II. But what checks, what correctives, what remedies, would the Preacher have us apply to the diseased tendencies of the time? How shall men of business save themselves from that excessive devotion to its affairs which breeds so many portentous evils? (1) The very sense of the danger to which they are exposed a danger so insidious, so profound, so fatal should surely induce caution and a wary self-control. (2) The Preacher gives us at least three serviceable maxims. To all men of business conscious of their special dangers and anxious to avoid them he says, ( a ) Replace the competition which springs from your jealous rivalry with the co-operation which is born of sympathy and breeds goodwill. ( b ) Replace the formality of your worship with a reverent and steadfast sincerity. ( c ) Replace your grasping self-sufficiency with a constant holy trust in the fatherly providence of God.
S. Cox, The Quest of the Chief Good, p. 140.
References: Ecclesiastes 3:2 . G. Dawson, Sermons on Daily Life and Duty, p. 277; J. M. Neale, Sermons in Sackville College, vol. i., p. 57. Ecclesiastes 3:4 . J. H. Newman, Parochial and Plain Sermons, vol. iv., p. 334; W. Braden, Christian World Pulpit, vol. ix., p. 81; G. Rogers, Ibid., vol. xxviii., p. 91.Ecclesiastes 3:6 . S. Baring-Gould, One Hundred Sermon Sketches, p. 107. Ecclesiastes 3:7 . A. A. Bonar, Contemporary Pulpit, vol. i., p. 123.Ecclesiastes 3:9-22 . R. Buchanan, Ecclesiastes: its Meaning and Lessons, p. 107.
I. We left Koheleth in the act of exhorting us to fear God. The fear of God, of course, implies a belief in the Divine superintendence of human affairs. This belief Koheleth now proceeds to justify. (1) Do not be alarmed, he says, when you see the injustice of oppressors. There are limits beyond which this injustice cannot go. God is the Author of this system of restriction and punishment. (2) The Divine government may be seen in the law of compensation. Pleasure does not increase, but, on the contrary, rather diminishes, with the increase of wealth. The rich man has little to do but to watch others devouring his wealth. (3) The excessive desire for wealth often over-reaches itself, and ends in poverty.
II. Koheleth asserts (Ecclesiastes 6:7 ) that no one ever extracts enjoyment out of life. "The labour of man is for his mouth " that is, for enjoyment but he is never satisfied. His very wishes give him not his wish. The fact is, says Koheleth, returning to a former thought, everything has been predetermined for us; we are hemmed in by limits and fatalities to which we can but submit. It is useless trying to contend with One mightier than ourselves.
III. He now takes a new departure. He inquires whether true happiness is to be found in a life of social respectability or popularity. In chap. vii. and the first part of chap. viii. he gives us some of the maxims by which such a life would be guided. The thoughts are very loosely connected, but the underlying idea is this: the popular man, the successful man, the man whom society delights to honour, is always characterised by prudence, discretion, moderation, self-control, and by a certain savoir-faire an instinct which teaches him what to do and when to do nothing. (1) The wise man is ready to receive instruction not only from the silent teaching of the dead, but also from the advice of the living if they are wiser than himself. (2) The prudent man of the world is distinguished by a cheerful, easy-going, happy temperament. Instead of longing for the past, he makes the best of the present. (3) Koheleth now propounds another maxim of worldly policy a maxim in which we see him at his worst. A prudent man of the world will not trouble himself too much about righteousness. He cannot be quite sure that it will pay, though a certain amount of it is likely to help him on. And what is true of righteousness is true of wisdom. Poor Koheleth in his present mood has fallen into deep moral degradation. Policy has taken the place of duty. In the long run the policy of expediency, which he here calls wisdom, will turn out to be but folly.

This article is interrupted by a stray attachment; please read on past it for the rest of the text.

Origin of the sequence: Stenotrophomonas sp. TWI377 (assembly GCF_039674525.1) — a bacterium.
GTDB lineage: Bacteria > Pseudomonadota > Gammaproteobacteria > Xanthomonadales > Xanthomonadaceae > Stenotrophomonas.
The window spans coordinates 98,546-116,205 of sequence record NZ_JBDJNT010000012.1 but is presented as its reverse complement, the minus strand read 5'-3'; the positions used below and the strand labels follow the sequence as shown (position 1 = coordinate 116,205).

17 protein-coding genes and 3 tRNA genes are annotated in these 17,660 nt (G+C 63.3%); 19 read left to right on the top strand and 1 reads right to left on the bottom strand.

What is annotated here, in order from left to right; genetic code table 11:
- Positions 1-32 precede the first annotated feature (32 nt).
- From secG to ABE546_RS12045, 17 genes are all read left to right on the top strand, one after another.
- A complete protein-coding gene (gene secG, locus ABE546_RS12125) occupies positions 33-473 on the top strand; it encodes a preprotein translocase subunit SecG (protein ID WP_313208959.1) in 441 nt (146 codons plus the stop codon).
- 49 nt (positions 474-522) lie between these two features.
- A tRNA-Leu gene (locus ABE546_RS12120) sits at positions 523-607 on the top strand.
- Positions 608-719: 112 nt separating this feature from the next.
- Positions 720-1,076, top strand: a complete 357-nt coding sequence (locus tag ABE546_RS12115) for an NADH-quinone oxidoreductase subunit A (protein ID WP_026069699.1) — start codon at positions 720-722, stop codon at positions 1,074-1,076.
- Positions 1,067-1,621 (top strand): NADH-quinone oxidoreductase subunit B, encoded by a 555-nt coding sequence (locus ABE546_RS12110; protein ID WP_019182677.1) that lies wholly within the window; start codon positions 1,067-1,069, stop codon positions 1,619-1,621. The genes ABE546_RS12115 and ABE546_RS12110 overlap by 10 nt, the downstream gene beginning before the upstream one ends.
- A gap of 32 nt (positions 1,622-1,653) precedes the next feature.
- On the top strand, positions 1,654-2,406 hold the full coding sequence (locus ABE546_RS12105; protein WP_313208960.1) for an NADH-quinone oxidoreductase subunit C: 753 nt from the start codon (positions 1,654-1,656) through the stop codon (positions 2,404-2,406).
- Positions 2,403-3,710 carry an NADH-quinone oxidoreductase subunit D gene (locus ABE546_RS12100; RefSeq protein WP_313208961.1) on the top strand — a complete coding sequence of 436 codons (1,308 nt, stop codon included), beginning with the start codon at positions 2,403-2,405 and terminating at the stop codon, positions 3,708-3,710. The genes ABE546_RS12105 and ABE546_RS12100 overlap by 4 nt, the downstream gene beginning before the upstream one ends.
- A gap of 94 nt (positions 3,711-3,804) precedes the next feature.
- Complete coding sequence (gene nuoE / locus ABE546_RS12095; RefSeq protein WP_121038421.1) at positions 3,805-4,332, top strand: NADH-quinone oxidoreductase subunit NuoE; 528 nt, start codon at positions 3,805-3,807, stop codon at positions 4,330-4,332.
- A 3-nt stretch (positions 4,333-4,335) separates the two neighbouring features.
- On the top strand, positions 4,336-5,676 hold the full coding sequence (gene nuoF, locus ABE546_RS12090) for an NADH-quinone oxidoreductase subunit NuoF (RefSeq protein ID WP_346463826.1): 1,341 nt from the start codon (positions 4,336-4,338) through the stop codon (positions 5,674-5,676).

A. W. Momerie, Agnosticism, p. 219.
Ecclesiastes 5:9-20 ; Ecclesiastes 6:1-9
I. In all grades of society human subsistence is very much the same. Even princes are not fed with ambrosia, nor do poets subsist on asphodel. The profit of the earth is for all.
II. When a man begins to amass money, he begins to feed an appetite which nothing can appease, and which its proper food will only render fiercer. Therefore happy they who have never got enough to awaken the accumulating passion!
III. It is another consideration which should reconcile us to the want of wealth that as abundance grows, so grow the consumers, and of riches less perishable the proprietor enjoys no more than the mere spectator.
IV. Among the pleasures of obscurity, the next noticed is sound slumber. If the poor could get a taste of opulence, it would reveal to them strange luxuries in lowliness.
V. Wealth is often the ruin of its possessor. It is "kept for the owner to his hurt."
VI. Last of all are the infirmity and fretfulness which are the frequent companions of wealth.
VII. Whether your possessions be, great or small, think only of the joys at God's right hand as your eternal treasure. Lead a life disentangled and expedite, setting your affections on things above and never so clinging to the things temporal as to lose the things eternal. The true disciple will value wealth chiefly as he can spend it on objects dear to his dear Lord.
J. Hamilton, The Royal Preacher, Lecture XI.
References: 5:10-6:12. T. C. Finlayson, A Practical Exposition of Ecclesiastes, p. 137. Ecclesiastes 5:13-20 . R. Buchanan, Ecclesiastes: its Meaning and Lessons, p. 191.Ecclesiastes 5:14-17 . J. Bennet, The Wisdom of the King, p. 310. Ecclesiastes 6:2 . J. N. Norton, The King's Ferry Boat, p. 66.
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Nicoll, William R. "Commentary on Ecclesiastes 5". "Sermon Bible Commentary". https://www.studylight.org/
the Week of Proper 14 / Ordinary 19